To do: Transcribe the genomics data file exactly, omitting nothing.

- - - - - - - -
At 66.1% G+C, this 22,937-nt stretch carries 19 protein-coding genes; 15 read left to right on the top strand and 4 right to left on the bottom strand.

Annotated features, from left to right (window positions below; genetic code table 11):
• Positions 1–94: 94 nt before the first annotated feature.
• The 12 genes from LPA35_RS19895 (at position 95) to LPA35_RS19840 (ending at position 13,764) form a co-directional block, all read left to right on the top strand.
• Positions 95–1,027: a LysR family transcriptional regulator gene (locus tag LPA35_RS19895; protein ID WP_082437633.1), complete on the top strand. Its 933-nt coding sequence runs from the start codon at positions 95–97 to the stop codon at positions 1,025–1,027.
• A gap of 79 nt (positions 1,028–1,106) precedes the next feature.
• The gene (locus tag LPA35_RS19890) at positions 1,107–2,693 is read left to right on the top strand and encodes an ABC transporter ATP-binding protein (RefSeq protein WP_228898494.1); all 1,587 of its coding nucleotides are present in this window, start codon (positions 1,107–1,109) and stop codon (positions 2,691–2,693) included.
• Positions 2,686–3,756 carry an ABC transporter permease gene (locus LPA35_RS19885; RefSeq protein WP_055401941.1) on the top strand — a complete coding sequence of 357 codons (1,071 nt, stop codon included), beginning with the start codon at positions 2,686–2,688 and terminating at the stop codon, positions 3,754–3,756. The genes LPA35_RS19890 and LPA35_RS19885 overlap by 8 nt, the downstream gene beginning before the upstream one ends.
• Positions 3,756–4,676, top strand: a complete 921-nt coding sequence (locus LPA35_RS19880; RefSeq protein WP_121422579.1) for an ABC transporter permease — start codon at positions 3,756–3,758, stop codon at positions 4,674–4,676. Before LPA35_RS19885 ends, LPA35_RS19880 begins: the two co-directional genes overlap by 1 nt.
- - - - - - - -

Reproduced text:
At 66.1% G+C, this 22,937-nt stretch carries 19 protein-coding genes; 15 read left to right on the top strand and 4 right to left on the bottom strand.

Annotated features, from left to right (window positions below; genetic code table 11):
• Positions 1–94: 94 nt before the first annotated feature.
• The 12 genes from LPA35_RS19895 (at position 95) to LPA35_RS19840 (ending at position 13,764) form a co-directional block, all read left to right on the top strand.
• Positions 95–1,027: a LysR family transcriptional regulator gene (locus tag LPA35_RS19895; protein ID WP_082437633.1), complete on the top strand. Its 933-nt coding sequence runs from the start codon at positions 95–97 to the stop codon at positions 1,025–1,027.
• A gap of 79 nt (positions 1,028–1,106) precedes the next feature.
• The gene (locus tag LPA35_RS19890) at positions 1,107–2,693 is read left to right on the top strand and encodes an ABC transporter ATP-binding protein (RefSeq protein WP_228898494.1); all 1,587 of its coding nucleotides are present in this window, start codon (positions 1,107–1,109) and stop codon (positions 2,691–2,693) included.
• Positions 2,686–3,756 carry an ABC transporter permease gene (locus LPA35_RS19885; RefSeq protein WP_055401941.1) on the top strand — a complete coding sequence of 357 codons (1,071 nt, stop codon included), beginning with the start codon at positions 2,686–2,688 and terminating at the stop codon, positions 3,754–3,756. The genes LPA35_RS19890 and LPA35_RS19885 overlap by 8 nt, the downstream gene beginning before the upstream one ends.
• Positions 3,756–4,676, top strand: a complete 921-nt coding sequence (locus LPA35_RS19880; RefSeq protein WP_121422579.1) for an ABC transporter permease — start codon at positions 3,756–3,758, stop codon at positions 4,674–4,676. Before LPA35_RS19885 ends, LPA35_RS19880 begins: the two co-directional genes overlap by 1 nt.